• Correct!

    Since the beginning of the 20th century the number of people in the world has more than quadrupled—from 1.6 billion to nearly 7 billion—and world population is expected to rise to well over 9 billion by 2050.

About how much of its fish and seafood does the United States import?

  • Sorry, that’s incorrect.

    The United States imports more than 80 percent of its fish and seafood. About 20 percent of its fresh vegetables and 50 percent of its fresh fruits are imported. As wealthy nations demand such foods year-round, the increasing reliance on producers abroad means that food may be contaminated during harvesting, storage, processing, and transport—long before it reaches overseas markets.    

  • Sorry, that’s incorrect.

    The United States imports more than 80 percent of its fish and seafood. About 20 percent of its fresh vegetables and 50 percent of its fresh fruits are imported. As wealthy nations demand such foods year-round, the increasing reliance on producers abroad means that food may be contaminated during harvesting, storage, processing, and transport—long before it reaches overseas markets.    

  • Correct!

    The United States imports more than 80 percent of its fish and seafood. About 20 percent of its fresh vegetables and 50 percent of its fresh fruits are imported. As wealthy nations demand such foods year-round, the increasing reliance on producers abroad means that food may be contaminated during harvesting, storage, processing, and transport—long before it reaches overseas markets.    

How long did it take the 2009 “swine flu” pandemic to spread to 30 countries?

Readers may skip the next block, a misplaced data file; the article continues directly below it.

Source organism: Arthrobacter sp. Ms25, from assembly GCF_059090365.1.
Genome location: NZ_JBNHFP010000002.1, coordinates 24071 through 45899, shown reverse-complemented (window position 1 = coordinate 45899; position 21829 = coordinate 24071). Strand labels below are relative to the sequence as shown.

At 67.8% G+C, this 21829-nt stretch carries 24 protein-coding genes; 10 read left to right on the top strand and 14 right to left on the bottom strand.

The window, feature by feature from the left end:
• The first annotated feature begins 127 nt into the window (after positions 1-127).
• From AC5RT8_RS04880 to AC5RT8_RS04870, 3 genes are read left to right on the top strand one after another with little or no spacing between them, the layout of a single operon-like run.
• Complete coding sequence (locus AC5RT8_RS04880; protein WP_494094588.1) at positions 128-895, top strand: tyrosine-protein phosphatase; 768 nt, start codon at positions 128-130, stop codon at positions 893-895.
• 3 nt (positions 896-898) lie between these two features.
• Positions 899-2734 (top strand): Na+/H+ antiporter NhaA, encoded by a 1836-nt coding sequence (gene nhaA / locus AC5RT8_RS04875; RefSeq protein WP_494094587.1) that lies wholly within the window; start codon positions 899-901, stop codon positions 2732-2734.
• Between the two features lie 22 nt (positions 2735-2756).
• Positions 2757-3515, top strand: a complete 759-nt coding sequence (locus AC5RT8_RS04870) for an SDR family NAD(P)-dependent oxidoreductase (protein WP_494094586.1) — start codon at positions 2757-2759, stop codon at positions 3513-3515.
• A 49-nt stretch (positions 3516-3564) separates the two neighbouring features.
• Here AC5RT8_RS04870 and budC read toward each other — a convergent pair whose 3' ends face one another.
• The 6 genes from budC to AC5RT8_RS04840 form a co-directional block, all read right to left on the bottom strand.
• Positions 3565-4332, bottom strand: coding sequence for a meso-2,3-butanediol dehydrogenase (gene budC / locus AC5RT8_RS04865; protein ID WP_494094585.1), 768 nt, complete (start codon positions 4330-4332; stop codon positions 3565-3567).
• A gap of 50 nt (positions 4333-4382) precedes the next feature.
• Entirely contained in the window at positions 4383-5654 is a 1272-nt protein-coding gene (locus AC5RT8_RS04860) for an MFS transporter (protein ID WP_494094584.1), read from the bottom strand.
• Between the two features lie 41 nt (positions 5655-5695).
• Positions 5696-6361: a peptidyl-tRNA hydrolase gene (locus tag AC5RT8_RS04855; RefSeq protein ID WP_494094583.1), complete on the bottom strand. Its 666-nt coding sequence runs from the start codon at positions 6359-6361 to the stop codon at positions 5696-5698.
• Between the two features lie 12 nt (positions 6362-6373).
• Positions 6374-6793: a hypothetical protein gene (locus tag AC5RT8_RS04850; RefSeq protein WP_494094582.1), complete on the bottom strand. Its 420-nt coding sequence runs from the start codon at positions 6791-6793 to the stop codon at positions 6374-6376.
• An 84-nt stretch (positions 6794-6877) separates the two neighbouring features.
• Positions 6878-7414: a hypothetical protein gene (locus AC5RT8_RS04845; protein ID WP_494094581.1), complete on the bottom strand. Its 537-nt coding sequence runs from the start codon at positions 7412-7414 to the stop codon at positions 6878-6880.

• Sorry, that’s incorrect.

    The 2009 “swine flu” pandemic starkly illustrated the impact of globalization and air travel on the movement of infectious diseases—with the infection spreading to 30 countries within six weeks and to more than 190 countries and territories within months.

  • Correct!

    The 2009 “swine flu” pandemic starkly illustrated the impact of globalization and air travel on the movement of infectious diseases—with the infection spreading to 30 countries within six weeks and to more than 190 countries and territories within months.

  • Sorry, that’s incorrect.

    The 2009 “swine flu” pandemic starkly illustrated the impact of globalization and air travel on the movement of infectious diseases—with the infection spreading to 30 countries within six weeks and to more than 190 countries and territories within months.

Which reproduce the fastest:

  • Sorry, that’s incorrect.

    Viruses reproduce the fastest. Humans produce a new generation every 20 years or so; bacteria do it every 20 to 30 minutes, and viruses even faster.

  • Sorry, that’s incorrect.